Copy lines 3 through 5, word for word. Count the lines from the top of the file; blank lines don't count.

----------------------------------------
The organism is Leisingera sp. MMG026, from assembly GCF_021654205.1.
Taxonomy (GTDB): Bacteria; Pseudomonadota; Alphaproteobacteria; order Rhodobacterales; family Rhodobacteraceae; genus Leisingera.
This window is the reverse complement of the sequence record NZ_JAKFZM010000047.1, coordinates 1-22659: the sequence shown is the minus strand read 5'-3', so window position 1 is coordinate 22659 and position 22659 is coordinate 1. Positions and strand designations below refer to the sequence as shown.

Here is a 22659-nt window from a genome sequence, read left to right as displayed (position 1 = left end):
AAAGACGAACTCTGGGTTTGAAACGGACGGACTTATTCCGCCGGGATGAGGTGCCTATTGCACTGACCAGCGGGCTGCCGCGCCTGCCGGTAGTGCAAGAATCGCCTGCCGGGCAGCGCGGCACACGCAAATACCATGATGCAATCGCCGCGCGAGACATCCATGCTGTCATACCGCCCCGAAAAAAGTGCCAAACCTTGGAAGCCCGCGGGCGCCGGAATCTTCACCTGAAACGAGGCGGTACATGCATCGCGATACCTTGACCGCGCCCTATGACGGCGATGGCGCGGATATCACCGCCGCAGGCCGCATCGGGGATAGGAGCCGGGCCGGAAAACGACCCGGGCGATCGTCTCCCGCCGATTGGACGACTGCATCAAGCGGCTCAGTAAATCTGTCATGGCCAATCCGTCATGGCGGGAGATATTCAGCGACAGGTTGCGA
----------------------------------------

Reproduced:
This window is the reverse complement of the sequence record NZ_JAKFZM010000047.1, coordinates 1-22659: the sequence shown is the minus strand read 5'-3', so window position 1 is coordinate 22659 and position 22659 is coordinate 1. Positions and strand designations below refer to the sequence as shown.

Here is a 22659-nt window from a genome sequence, read left to right as displayed (position 1 = left end):
AAAGACGAACTCTGGGTTTGAAACGGACGGACTTATTCCGCCGGGATGAGGTGCCTATTGCACTGACCAGCGGGCTGCCGCGCCTGCCGGTAGTGCAAGAATCGCCTGCCGGGCAGCGCGGCACACGCAAATACCATGATGCAATCGCCGCGCGAGACATCCATGCTGTCATACCGCCCCGAAAAAAGTGCCAAACCTTGGAAGCCCGCGGGCGCCGGAATCTTCACCTGAAACGAGGCGGTACATGCATCGCGATACCTTGACCGCGCCCTATGACGGCGATGGCGCGGATATCACCGCCGCAGGCCGCATCGGGGATAGGAGCCGGGCCGGAAAACGACCCGGGCGATCGTCTCCCGCCGATTGGACGACTGCATCAAGCGGCTCAGTAAATCTGTCATGGCCAATCCGTCATGGCGGGAGATATTCAGCGACAGGTTGCGA